The objective of all these experiments would be to determine to what extent the various substituents rotate the polarized light passing through them , and thereby gain some insight into how the light interacts with them . Is substituent size , polarity , or some other property the critical factor in the light diffraction ?

 

Optically Active Allene Compounds

 

Allenes (1,2-propadienes) have an “axial symmetry”, compared to the “point symmetry” of molecules with asymmetric tetrahedral carbon atoms . The central carbon (C2) has a linear sp hybridization , resulting in a 90 twist in the middle of the molecule . If there are two different substituents on each of C1 and C3 , two nonsuperimposable mirror images (optical isomers) will be produced :

If a symmetry plane bisects the molecule length-wise , we immediately see that its two halves are dissimilar :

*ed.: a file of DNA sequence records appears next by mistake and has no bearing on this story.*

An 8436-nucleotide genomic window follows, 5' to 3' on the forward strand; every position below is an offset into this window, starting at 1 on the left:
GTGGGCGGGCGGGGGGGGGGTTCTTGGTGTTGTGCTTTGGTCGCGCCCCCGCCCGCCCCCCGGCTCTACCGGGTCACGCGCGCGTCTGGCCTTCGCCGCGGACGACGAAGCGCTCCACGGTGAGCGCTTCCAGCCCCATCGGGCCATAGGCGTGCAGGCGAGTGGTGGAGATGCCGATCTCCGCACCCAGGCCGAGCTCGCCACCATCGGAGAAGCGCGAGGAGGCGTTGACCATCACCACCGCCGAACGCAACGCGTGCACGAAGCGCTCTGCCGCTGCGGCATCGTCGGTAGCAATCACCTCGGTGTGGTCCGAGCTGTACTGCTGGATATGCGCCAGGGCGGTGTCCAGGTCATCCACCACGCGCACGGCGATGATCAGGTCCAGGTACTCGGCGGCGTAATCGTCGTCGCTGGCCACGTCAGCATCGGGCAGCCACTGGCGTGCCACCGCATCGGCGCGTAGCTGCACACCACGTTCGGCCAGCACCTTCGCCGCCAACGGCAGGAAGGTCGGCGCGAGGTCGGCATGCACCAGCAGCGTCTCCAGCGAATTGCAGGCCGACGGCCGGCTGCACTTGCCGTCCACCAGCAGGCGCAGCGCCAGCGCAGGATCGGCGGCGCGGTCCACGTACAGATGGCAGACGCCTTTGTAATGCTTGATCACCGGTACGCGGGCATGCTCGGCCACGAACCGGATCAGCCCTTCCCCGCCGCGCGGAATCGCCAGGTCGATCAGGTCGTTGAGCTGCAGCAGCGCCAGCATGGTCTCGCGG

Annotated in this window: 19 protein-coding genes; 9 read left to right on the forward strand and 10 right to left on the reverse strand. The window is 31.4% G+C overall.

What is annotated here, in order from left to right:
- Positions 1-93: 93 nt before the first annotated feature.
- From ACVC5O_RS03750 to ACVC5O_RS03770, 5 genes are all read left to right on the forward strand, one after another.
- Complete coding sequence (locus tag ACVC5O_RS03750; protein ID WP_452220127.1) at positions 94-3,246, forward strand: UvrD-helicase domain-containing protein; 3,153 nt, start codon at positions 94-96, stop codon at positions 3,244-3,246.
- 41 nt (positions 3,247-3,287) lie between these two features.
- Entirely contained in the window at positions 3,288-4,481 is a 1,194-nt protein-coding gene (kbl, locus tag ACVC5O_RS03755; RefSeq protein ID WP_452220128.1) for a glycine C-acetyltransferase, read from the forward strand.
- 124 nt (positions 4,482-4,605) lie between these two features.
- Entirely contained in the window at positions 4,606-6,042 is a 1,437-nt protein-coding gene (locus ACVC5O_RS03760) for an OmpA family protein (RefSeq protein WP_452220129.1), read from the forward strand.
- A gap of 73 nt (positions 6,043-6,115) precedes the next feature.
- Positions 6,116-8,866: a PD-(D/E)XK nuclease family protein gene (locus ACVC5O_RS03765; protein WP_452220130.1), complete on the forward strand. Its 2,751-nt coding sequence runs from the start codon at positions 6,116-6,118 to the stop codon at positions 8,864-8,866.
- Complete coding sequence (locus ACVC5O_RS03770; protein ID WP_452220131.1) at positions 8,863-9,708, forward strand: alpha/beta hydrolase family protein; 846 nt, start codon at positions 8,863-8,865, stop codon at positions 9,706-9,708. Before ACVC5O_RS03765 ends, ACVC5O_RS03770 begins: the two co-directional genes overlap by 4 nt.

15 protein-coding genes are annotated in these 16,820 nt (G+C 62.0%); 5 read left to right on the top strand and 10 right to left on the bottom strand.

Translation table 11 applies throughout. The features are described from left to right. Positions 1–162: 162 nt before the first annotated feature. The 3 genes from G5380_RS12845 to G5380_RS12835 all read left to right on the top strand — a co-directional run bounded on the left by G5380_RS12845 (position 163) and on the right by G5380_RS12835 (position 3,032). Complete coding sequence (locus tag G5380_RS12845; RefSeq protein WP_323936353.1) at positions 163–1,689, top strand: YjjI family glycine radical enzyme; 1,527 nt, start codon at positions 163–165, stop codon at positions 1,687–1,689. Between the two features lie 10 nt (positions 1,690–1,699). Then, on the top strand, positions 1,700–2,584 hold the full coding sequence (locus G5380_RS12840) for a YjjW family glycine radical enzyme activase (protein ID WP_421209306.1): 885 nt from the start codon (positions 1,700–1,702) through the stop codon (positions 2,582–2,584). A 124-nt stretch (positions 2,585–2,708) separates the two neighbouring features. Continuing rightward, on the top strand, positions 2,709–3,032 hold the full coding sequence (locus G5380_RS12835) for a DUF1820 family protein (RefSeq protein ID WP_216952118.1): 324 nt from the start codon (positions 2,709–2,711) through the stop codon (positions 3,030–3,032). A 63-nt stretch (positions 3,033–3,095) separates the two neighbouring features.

This simple example nicely illustrates the general principle of chirality : in any sort of molecule with any sort of atoms , a symmetry plane is manoevered around in an attempt to exactly bisect it into two precisely identical mirror image halves. If the symmetry plane can't produce two identical halves , the molecule will be chiral and will have a pair of optical isomers . If the symmetry plane can produce two identical halves , the molecule will be achiral and will be optically inactive .

A variety of synthetic methods for allenes have been developed , some of them being rather complex and beyond the scope of this web page . The following is a suggested multi-stage synthesis of the chiral allene , 4-phenyl-2,3-butadienoic acid , which might be resolved into its separate enantiomers with a suitable resolving agent such as d-(+)-dehydroabietylamine :